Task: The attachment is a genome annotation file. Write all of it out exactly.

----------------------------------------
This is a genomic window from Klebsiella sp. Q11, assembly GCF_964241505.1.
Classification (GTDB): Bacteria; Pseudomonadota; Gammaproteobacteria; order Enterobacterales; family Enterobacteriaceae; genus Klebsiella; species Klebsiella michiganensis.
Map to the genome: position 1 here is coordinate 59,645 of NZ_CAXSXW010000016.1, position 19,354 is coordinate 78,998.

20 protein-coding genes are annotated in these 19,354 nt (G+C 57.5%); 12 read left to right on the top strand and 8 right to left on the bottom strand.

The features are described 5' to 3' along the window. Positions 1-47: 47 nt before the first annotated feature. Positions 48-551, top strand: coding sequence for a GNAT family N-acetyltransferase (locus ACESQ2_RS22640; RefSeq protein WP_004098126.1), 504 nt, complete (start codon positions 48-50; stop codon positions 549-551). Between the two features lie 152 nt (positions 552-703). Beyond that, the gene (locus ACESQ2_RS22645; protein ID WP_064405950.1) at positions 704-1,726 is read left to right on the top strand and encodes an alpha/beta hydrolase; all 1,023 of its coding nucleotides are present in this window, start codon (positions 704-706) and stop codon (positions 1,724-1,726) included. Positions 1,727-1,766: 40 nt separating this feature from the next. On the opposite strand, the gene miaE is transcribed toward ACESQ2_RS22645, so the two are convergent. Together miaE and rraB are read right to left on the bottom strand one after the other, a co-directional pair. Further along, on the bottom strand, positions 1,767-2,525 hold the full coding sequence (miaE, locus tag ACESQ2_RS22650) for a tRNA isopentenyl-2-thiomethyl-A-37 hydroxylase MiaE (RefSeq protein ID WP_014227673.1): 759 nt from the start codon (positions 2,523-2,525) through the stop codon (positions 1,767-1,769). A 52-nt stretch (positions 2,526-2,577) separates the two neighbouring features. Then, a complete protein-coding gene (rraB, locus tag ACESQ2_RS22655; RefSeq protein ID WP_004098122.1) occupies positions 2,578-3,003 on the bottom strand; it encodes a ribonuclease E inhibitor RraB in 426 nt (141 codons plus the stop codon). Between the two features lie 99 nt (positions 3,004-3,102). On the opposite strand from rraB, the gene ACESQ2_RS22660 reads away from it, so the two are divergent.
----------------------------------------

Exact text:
This is a genomic window from Klebsiella sp. Q11, assembly GCF_964241505.1.
Classification (GTDB): Bacteria; Pseudomonadota; Gammaproteobacteria; order Enterobacterales; family Enterobacteriaceae; genus Klebsiella; species Klebsiella michiganensis.
Map to the genome: position 1 here is coordinate 59,645 of NZ_CAXSXW010000016.1, position 19,354 is coordinate 78,998.

20 protein-coding genes are annotated in these 19,354 nt (G+C 57.5%); 12 read left to right on the top strand and 8 right to left on the bottom strand.

The features are described 5' to 3' along the window. Positions 1-47: 47 nt before the first annotated feature. Positions 48-551, top strand: coding sequence for a GNAT family N-acetyltransferase (locus ACESQ2_RS22640; RefSeq protein WP_004098126.1), 504 nt, complete (start codon positions 48-50; stop codon positions 549-551). Between the two features lie 152 nt (positions 552-703). Beyond that, the gene (locus ACESQ2_RS22645; protein ID WP_064405950.1) at positions 704-1,726 is read left to right on the top strand and encodes an alpha/beta hydrolase; all 1,023 of its coding nucleotides are present in this window, start codon (positions 704-706) and stop codon (positions 1,724-1,726) included. Positions 1,727-1,766: 40 nt separating this feature from the next. On the opposite strand, the gene miaE is transcribed toward ACESQ2_RS22645, so the two are convergent. Together miaE and rraB are read right to left on the bottom strand one after the other, a co-directional pair. Further along, on the bottom strand, positions 1,767-2,525 hold the full coding sequence (miaE, locus tag ACESQ2_RS22650) for a tRNA isopentenyl-2-thiomethyl-A-37 hydroxylase MiaE (RefSeq protein ID WP_014227673.1): 759 nt from the start codon (positions 2,523-2,525) through the stop codon (positions 1,767-1,769). A 52-nt stretch (positions 2,526-2,577) separates the two neighbouring features. Then, a complete protein-coding gene (rraB, locus tag ACESQ2_RS22655; RefSeq protein ID WP_004098122.1) occupies positions 2,578-3,003 on the bottom strand; it encodes a ribonuclease E inhibitor RraB in 426 nt (141 codons plus the stop codon). Between the two features lie 99 nt (positions 3,004-3,102). On the opposite strand from rraB, the gene ACESQ2_RS22660 reads away from it, so the two are divergent.